The four-month Battle of the Somme was fought from 1 July to 18 November 1916. Allied commanders sought to relieve pressure on the French defenders of Verdun to the south by inflicting heavy losses on German forces farther north and drawing German reserves into the battle.
German Defences Unscathed by Artillery Barrages
The joint Allied offensive planned for French forces to play a prominent role, but heavy casualties at Verdun reduced their ability to participate. As a result, British and other imperial forces, under the command of Sir Douglas Haig, assumed responsibility for most of the front.
The German defenders along the Somme had constructed deep dugouts that were difficult to find, much less to destroy with artillery fire. Many of the hundreds of thousands of British shells fired before the attack were inoperative “duds” due to quality control problems in their manufacture. Others lacked fuses sensitive enough to explode on contact with barbed wire, which further reduced the bombardment’s effectiveness. Because of this, many German machine-gun positions and dugouts remained largely unscathed, and deep rows of barbed wire uncleared.
A Disastrous First Day, A Catastrophic Battle
British troops went “over the top” on 1 July 1916 expecting, after the fury of their own barrage, an easy walk onto the German lines. They were met instead by terrible fire from rifles, artillery, and machine-guns seemingly unhurt by the bombardment. The first day of the Somme battle was a disaster, with nearly 60,000 casualties.
No Canadian infantry units participated in this attack but, at Beaumont Hamel, the 1st Newfoundland Regiment, attached to a British division, was cut down on 1 July by German machine-gun fire as it attacked over open ground. Within 30 minutes, the regiment suffered a crippling 324 killed and 386 wounded out of a total of 801 soldiers.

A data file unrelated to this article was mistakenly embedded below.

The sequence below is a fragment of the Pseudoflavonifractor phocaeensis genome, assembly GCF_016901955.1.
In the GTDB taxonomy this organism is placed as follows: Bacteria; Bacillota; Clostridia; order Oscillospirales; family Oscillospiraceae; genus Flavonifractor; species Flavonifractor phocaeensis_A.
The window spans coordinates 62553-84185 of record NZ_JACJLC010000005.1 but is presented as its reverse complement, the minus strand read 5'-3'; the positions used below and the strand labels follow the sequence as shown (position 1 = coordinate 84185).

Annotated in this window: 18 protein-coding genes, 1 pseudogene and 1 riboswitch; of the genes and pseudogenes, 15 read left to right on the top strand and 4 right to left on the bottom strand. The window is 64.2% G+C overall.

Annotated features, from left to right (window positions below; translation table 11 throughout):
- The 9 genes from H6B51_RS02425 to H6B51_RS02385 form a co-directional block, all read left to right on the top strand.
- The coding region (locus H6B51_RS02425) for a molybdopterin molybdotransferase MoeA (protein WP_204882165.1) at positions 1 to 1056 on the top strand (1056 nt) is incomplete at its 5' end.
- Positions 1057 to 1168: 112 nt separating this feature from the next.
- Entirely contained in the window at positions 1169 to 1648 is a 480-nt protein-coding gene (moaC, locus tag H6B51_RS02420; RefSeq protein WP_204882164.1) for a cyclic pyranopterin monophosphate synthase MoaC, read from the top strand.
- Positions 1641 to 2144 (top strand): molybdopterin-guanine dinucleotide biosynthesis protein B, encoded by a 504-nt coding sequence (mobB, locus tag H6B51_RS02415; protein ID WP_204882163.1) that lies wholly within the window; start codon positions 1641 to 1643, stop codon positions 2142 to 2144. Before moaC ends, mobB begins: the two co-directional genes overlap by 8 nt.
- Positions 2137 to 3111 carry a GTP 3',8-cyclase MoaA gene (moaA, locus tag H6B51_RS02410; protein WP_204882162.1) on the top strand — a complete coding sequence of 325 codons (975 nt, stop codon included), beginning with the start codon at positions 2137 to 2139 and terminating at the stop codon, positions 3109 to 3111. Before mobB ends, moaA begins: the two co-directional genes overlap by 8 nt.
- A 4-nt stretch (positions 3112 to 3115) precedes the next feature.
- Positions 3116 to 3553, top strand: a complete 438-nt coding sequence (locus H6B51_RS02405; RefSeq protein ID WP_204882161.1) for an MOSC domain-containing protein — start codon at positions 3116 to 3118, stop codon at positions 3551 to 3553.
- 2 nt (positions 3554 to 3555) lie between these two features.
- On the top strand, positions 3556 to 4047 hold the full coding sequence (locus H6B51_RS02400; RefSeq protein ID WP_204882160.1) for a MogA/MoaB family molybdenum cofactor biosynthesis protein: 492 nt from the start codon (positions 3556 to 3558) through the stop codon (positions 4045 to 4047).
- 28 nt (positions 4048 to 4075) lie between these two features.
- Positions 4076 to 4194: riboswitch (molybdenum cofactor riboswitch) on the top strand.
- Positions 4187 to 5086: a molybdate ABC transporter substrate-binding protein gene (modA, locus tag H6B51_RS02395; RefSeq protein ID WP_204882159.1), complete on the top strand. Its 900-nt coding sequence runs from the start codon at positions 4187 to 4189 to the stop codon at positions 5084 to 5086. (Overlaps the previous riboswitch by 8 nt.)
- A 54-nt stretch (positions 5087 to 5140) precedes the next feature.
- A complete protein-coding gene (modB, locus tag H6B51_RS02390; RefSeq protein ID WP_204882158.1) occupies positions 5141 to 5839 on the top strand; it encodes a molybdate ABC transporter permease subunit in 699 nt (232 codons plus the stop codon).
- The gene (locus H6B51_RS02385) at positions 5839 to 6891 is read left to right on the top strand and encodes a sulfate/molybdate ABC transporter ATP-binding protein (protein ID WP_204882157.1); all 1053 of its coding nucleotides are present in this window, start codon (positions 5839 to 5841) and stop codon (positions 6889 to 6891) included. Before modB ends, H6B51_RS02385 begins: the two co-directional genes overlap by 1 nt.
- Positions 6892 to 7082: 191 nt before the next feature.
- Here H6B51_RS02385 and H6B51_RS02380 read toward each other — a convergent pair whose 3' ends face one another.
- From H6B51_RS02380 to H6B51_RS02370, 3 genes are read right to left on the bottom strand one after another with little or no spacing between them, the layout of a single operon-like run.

The First Day of the Somme
The first day of the Somme was a catastrophe for the British Army and a shock for all the Allies. Despite the limited Allied gains, German forces had also suffered horribly. The British pressed the attack for months, well into the fall. By the time the battle ended, each side had suffered more than 600,000 casualties.
The Somme as Historical Controversy
The Somme was one of the war’s longest attritional campaigns, and remains a source of great historical controversy. Critics suggest that ineffective and callous British generals ordered their soldiers forward in fruitless and costly attacks, giving them neither proper weapons nor effective tactics to break through the enemy trenches. Other historians further suggest that little more could have been done at this stage in the war to achieve victory, and that the attrition of German troops along the Somme eased enough pressure from the French at Verdun to ensure the Allied front did not collapse in 1916. French demands for help, they argue, forced the British to attack before they were ready. Without enough heavy artillery or shells to suppress enemy fire, the British suffered staggering casualties.
The Somme was a costly stalemate that led to harsh criticism of Allied commanders, especially Haig, and German determination to avoid similar casualties by altering their defensive systems. In the fighting of 1917, improved Allied assault tactics would face deeper, more sophisticated German defences.